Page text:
GENEVA – The Global Fund to Fight AIDS, Tuberculosis and Malaria warmly congratulated Algeria and Argentina for earning WHO certification as malaria-free and called on global partners to step up the fight to end the disease.
“This is a historic achievement by Algeria and Argentina,” said Peter Sands, Executive Director of the Global Fund. “It demonstrates once again that malaria can be defeated in both Africa and in South America. Ending malaria is demonstrably an achievable goal, but it takes leadership, commitment, and rigorous implementation to make it happen.”
The announcement was made during this week’s World Health Assembly in Geneva, convening delegates from WHO’s 194 member states. This year, WHO Director-General Tedros Adhanom Ghebreyesus stressed the importance of universal health coverage and ending epidemics as essential components for a healthier, safer, fairer world.
Globally, there are two tracks on malaria. A significant number of countries are progressing toward malaria elimination. But in too many of the highest-burden countries, malaria rates are increasing, and there is greater drug and insecticide resistance.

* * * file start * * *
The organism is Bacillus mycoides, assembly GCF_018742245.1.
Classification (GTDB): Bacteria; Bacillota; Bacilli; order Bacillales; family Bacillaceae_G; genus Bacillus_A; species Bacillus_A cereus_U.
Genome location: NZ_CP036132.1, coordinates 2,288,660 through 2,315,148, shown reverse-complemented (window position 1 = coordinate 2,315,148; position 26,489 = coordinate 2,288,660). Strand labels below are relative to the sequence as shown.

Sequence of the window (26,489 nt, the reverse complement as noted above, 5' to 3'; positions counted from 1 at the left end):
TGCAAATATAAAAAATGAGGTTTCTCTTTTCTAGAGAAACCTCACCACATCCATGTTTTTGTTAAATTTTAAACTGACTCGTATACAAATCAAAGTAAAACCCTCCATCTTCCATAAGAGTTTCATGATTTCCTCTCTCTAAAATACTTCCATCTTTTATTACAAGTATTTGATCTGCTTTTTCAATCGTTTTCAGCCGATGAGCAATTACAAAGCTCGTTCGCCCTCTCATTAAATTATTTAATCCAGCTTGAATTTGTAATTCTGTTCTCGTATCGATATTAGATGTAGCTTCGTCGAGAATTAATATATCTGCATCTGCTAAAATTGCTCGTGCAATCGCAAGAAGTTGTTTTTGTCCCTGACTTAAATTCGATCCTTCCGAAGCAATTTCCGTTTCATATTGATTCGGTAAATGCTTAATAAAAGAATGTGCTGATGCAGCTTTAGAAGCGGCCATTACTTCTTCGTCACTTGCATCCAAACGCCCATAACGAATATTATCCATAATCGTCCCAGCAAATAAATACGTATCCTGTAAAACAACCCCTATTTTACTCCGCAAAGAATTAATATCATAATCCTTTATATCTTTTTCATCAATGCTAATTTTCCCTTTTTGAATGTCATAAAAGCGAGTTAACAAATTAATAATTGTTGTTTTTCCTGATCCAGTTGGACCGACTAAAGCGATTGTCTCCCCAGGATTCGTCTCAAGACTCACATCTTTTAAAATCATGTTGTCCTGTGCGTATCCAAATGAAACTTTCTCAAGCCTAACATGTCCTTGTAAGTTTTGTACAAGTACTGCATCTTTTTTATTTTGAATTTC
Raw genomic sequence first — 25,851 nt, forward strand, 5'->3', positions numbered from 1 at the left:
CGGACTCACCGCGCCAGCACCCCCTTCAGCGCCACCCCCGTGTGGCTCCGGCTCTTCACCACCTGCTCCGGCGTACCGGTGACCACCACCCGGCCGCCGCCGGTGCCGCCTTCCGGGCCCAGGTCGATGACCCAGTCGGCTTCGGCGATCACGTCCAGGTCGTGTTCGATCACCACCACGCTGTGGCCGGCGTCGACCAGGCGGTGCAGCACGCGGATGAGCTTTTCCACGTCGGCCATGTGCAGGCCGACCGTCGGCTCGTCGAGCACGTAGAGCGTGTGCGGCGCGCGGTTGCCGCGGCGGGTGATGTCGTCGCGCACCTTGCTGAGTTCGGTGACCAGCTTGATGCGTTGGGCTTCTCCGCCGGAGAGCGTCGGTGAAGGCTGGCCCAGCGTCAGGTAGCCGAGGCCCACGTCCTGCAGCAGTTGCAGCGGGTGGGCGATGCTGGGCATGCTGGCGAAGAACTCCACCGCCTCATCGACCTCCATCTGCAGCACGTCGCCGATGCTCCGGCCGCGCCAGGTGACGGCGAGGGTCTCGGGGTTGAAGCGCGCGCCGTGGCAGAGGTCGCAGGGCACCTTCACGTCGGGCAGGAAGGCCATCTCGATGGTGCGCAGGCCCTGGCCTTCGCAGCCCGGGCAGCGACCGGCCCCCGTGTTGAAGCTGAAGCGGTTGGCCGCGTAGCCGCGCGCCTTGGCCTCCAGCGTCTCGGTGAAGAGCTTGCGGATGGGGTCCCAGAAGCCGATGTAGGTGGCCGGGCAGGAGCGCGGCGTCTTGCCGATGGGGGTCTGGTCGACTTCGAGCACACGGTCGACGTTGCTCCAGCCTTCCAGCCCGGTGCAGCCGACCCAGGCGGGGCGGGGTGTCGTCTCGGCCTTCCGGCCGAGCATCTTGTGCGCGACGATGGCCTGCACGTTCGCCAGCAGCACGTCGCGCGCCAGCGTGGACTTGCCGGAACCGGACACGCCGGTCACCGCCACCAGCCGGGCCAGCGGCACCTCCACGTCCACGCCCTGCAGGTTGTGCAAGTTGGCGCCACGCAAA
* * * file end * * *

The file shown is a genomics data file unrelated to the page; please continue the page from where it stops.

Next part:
In the last five years, four other countries have been certified as malaria-free: Maldives, Paraguay, Sri Lanka and Uzbekistan. The number of malaria-free countries now totals 106, outnumbering the 88 countries which remain malaria endemic. In 2016, WHO identified 21 countries spanning five regions with the potential to eliminate malaria by 2020.
“We have made extraordinary progress in the fight against malaria, yet a child still dies of malaria every two minutes,” said Sands. “We need to step up the fight – achieving elimination wherever possible and breaking the transmission cycle and thus get on track towards elimination in the hardest-hit countries.”
After years of steady decline, malaria cases are on the rise. Mosquitoes in Africa are developing resistance to the most common insecticides used to treat mosquito nets, and the Mekong region is seeing growing resistance to the world’s most successful malaria drug. Environmental factors, funding shortfalls and demographics pose severe challenges in the highest-burden countries.
The Global Fund provides nearly 60 percent of all international financing for malaria and has invested more than US$11.4 billion in malaria control programs in more than 100 countries from 2002-2018.
The Global Fund is seeking to raise at least US$14 billion for the coming three-year period to help save 16 million lives, cut the mortality rate from HIV, TB and malaria in half, and build stronger health systems by working together to end the epidemics. France will convene the Global Fund’s Sixth Replenishment pledging conference in October 2019 in Lyon, France.